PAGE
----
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heard face to face, two that were deeply prejudiced against each other, Mrs. E. and Mrs. M. But the longer they talked, the warmer they grew; till, in about three hours, they were almost distracted. One who came in as a witness, was as hot as either. I perceived there was no remedy but prayer. So a few of us wrestled with God for above two hours, when we rose, Mrs. M. ran and fell on the other's neck. Anger and revenge were vanished away, and melted down into love. One only, M. B., continued still in bitter agony of soul. We besought God in her behalf; and did not let him go, till she also was set at liberty.
Sunday 24, There being no English service, I went to the French Church. I have sometimes thought, Mr. Whitefield's action was violent : but he is a mere post to Mr. Calliard. In the evening I preached at Mountmellick, where were two from Roscrea, to shew me the way thither. One of them gave us so strange a relation, that I thought it worth while to set it down, as nearly as might be, in his own words. The strangest part of it rests not on his own testimony alone, but on that of many of his neighbours, none of whom could have any manner of temptation to affirm either more or less than they saw with their eyes.
“My son, John Dudley, was born at Roscrea, in the year 1726. He was serious from a child, tender of conscience, and greatly fearing God. When he was at school, he did not play, like other children ; but spent his whole time in learning. About eighteen I took him home, and employed him in husbandry; and he grew more and more serious. On February 4, 1747, just as I was laid down in bed, he cried out, ' My dear father, I am ready to be choaked.' I ran, and took him in my arms: and in about a minute he recovered. The next morning he cried out just as before; and continued ill about two minutes. From this time he gave himself wholly to prayer; laying aside all worldly business.
“ Saturday, February 7, he did not appear to bave any bodily distemper, but desired to make his will. I said, "My dear child, I do not see any sigus of death upon you.' He
seemed concerned, and said, 'You don't believe me; but you will soon see what I
is true.' “About noon, some neighbours condoling with me, on the loss of my wife, who died a few days before ; when he saw me weep, he laid his hand upon my knee, and said, “ My dear father, do not offend God. Your late wife is a bright saint in heaven.! Before ten we went to bed. About twelve he came to my chamber-door, and said ' My dear honoured father, I hope you are not displeased with me for disturbing you at this time of night. But I could not go into my bed till I brought you these glad tidings. I was this morning before the throne of grace; and I pleaded innocence: but my heavenly Father answered, that would not do: On which I applied to our blessed Redeemer; and now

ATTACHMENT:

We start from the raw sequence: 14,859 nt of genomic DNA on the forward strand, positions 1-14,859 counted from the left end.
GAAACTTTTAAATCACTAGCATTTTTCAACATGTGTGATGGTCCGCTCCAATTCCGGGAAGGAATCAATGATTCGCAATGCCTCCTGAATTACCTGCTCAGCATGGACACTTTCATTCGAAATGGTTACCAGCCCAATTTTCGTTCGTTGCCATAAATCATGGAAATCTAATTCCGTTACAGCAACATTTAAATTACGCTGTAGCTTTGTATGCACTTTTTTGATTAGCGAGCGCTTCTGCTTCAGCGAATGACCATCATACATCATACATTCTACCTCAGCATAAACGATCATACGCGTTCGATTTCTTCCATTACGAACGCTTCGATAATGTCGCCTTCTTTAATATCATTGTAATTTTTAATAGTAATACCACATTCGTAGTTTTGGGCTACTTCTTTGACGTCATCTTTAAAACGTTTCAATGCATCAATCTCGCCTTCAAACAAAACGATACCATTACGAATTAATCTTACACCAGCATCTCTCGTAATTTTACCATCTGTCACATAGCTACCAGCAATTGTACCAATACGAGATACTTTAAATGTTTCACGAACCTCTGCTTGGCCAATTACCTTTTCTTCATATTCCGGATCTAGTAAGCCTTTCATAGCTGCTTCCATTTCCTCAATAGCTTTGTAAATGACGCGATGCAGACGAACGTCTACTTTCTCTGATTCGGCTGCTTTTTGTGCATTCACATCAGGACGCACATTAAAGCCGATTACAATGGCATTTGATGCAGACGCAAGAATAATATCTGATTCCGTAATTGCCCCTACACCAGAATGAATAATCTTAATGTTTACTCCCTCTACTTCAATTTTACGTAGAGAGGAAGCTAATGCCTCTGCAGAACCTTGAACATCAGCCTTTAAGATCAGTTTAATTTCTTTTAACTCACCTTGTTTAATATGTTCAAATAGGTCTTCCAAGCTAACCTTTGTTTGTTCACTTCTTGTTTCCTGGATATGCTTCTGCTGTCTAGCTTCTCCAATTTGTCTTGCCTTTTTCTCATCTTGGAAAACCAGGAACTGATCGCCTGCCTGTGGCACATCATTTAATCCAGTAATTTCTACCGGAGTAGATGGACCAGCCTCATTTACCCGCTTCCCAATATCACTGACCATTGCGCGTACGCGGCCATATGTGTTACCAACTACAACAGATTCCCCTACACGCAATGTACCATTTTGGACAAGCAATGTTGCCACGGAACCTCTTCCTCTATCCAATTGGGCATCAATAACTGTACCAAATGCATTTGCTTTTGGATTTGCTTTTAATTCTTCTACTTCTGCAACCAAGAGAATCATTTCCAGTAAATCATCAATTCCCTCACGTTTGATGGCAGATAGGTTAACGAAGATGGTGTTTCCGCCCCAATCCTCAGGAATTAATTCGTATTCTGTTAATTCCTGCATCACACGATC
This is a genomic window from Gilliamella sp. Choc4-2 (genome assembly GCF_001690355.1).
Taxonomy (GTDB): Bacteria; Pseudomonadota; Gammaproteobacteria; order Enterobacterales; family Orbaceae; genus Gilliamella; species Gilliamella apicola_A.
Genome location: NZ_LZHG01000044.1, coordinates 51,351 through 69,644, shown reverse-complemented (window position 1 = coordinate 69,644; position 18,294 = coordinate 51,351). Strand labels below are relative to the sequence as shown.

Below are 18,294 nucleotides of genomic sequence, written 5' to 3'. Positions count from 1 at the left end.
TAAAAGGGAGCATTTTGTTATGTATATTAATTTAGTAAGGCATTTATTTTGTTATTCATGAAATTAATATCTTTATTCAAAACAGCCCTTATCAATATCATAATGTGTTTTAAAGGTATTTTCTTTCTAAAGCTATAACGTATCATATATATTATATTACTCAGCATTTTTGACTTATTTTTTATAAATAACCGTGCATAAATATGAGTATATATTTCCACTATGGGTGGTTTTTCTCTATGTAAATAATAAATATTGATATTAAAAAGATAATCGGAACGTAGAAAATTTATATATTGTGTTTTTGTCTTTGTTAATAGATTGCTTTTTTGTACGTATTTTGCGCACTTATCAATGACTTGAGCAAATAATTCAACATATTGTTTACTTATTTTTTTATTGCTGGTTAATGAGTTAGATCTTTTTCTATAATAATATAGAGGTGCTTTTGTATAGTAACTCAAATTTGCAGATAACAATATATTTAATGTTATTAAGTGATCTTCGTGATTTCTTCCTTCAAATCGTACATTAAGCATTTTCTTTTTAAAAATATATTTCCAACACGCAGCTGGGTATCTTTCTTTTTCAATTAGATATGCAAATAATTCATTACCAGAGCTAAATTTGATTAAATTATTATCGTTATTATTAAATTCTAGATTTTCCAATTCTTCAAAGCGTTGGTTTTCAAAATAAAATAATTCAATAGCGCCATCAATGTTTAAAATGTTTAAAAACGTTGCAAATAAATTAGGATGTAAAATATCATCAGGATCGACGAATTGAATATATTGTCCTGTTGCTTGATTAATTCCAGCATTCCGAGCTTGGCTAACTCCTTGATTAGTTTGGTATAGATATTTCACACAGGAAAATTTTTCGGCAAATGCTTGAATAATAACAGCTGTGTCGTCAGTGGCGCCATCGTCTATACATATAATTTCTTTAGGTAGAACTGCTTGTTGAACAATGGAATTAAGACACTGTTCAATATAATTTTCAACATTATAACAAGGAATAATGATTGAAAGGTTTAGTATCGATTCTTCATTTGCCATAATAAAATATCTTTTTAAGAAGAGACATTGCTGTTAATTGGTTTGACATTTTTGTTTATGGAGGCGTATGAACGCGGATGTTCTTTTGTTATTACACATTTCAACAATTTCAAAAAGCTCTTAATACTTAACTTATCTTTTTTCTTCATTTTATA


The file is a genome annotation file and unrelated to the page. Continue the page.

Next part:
; he hath, by his precious blood, and his intercession, procured my pardon : and my heavenly Father hath sealed it. Everlasting praise is to his holy name.
'I presumed to ask, How it was with my deceased mother and sisters ? On which they all six appeared, exceedingly glorious : but my last deceased mother was brightest of them all; fifty times brighter than the sun. I intreat I may be buried by her.'
“Sunday 8, I went early in the morning to his chamber, and found him at prayer, which was his constant employment. He asked, If he should go with me to Church ? I said, I thought he had better read and meditate at home. As soon as I was gone, he began exhorting the servants, and his younger brother. He then went into his chamber, where he continued upon his knees till I came home, crying to God with many tears, and sweating much, through the agony of his spirit. When we were set down to dinner, I desired him to eat. He said, I have no appetite; but to please you, I will. He then eat two little bits : and, as soon as thanks were given, went to his chamber. He continued there in prayer about an hour, and then came out, and said with a cheerful voice and countenance, 'I never knew the Holy Ghost until now. Now I am illuminated with him. Blessed be my great Creator.' He returned to prayer, and
continued therein till he came to family duty. In this he joined with an audible voice; and, commending us to God, retired to his room. Yet he did not sleep, but continued in prayer all night, and all the next day.
Tuesday, February 10, About three in the morning he put off all his clothes, even his shirt, and laid them in order on the bed, and his prayer-book in the window. Then having opened two doors, he came to the outward door. I called, 'Where are you going?' He said, 'I am going out of doors.' I said, “You need not go at this time of night.' He replied, 'I must go.' I said, "Then make haste in again.' To which he gave no answer : but unlocking the door, and pulling it leisurely after him, said, “My dear father, farewell for ever.'